Tuesday, December 11, 2007

Losing a loved one

This is an excerpt from an interview with Adyashanti by Sy Safransky in the December issue of The Sun.

Safransky: One of your talks on your website is titled “Gift for a Dying Friend.” You make a distinction between expressing our love for someone who’s dying and showing our attachment to them. Is there anything else you would say to someone facing the loss of a loved one?

Adyashanti: Usually, when I meet someone who’s in that situation, they’re trying not to grieve. Maybe they’re trying to transcend grief, or maybe they’re afraid of the enormity of it. So I often encourage them to open to the grief, and I let them know that grief is not unenlightened. It’s a natural way for our systems to cleanse themselves of painful emotions. It’s true we can get stuck in grief. We can become fixated in grief. But more often I find that people don’t open fully to it. When they finally do, what comes up is a tremendous sense of well-being. I don’t mean the grief goes away, but there’s grief and a smile at the same time. It’s just like true love. True love is not all bliss. As my teacher said, true love is bittersweet, like dark chocolate. It almost hurts a little bit. Ultimately all emotions contain their opposite.

When people are in the midst of grief, sometimes, if I think they’re ready for it, I’ll encourage them to think about what’s happened to their loved one: They’re gone. Everything you know about them is gone. Their appearance is gone. Their body is gone. Their mind is gone. Their persona is gone. There is nothing to relate to anymore. It’s all gone. Now, is there anything left? That’s the actual truth of them: what’s still there after a person is gone.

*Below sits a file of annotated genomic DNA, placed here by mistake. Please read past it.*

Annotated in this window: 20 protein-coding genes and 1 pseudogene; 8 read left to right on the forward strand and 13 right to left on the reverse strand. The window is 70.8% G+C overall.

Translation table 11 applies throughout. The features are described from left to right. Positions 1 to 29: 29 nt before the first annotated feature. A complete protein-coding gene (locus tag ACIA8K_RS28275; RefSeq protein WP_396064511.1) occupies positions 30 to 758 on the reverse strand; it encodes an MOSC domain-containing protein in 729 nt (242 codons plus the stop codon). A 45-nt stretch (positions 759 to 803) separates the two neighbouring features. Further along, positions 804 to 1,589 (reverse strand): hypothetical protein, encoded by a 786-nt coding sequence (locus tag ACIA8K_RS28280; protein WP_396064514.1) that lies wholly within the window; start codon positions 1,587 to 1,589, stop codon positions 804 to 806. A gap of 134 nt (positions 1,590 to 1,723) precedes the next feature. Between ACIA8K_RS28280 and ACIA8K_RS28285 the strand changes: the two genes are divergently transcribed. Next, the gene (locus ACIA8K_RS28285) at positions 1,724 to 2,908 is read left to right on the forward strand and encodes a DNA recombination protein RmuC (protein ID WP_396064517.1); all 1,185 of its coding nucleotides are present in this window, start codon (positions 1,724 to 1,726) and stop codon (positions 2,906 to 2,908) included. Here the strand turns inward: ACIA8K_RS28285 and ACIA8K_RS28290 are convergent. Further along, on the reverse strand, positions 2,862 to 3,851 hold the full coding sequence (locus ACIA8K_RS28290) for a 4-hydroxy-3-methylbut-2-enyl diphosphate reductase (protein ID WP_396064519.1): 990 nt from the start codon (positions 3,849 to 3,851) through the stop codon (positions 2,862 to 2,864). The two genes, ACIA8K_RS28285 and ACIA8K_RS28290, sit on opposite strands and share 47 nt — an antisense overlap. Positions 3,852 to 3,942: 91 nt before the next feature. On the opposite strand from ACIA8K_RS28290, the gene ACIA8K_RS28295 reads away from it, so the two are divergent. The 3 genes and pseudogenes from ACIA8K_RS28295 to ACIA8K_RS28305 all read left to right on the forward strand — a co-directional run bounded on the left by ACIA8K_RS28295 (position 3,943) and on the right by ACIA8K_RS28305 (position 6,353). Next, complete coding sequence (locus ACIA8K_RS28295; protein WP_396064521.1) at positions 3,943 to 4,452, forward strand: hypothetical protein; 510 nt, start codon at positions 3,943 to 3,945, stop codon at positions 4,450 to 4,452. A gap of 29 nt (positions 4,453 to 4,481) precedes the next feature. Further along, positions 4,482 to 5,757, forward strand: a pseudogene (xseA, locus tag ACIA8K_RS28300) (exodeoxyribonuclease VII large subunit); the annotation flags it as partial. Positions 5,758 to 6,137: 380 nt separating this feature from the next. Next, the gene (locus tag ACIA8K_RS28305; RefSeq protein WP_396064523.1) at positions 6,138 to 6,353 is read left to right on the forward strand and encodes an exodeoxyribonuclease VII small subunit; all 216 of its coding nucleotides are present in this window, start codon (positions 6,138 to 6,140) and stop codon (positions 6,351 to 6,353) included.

Years ago a woman wrote to me and said her mother was dying of Alzheimer’s, and it was tearing her up. The mother she knew wasn’t there anymore. I wrote her back and said, “Why don’t you sit down next to the bed where your mother is and just reflect on the fact that the person you knew is gone. Her mothering function is gone. The way she used to interact with you is gone. Her personality is gone. It’s all gone. Just sit there for a moment and allow all that to be gone, and see if there’s not anything else. Maybe that wasn’t all there was to your mother.” The woman wrote me back about a week later and said she’d sat next to her mother and let her disappear and thought, Is there anything left? All of a sudden, she knew there was an amazing presence that only took the form of her mother. And she knew that’s what her mother was; that’s what she’d always been. It brought this woman great relief. Then she took it to the next level and thought, If that’s what my mom is, I wonder about me. And she found she wasn’t the person she’d been pretending to be. She was the same presence.

Death is like that: it takes away appearances. It’s OK to grieve the loss of appearances, but it helps to recognize the presence that’s beyond those appearances.

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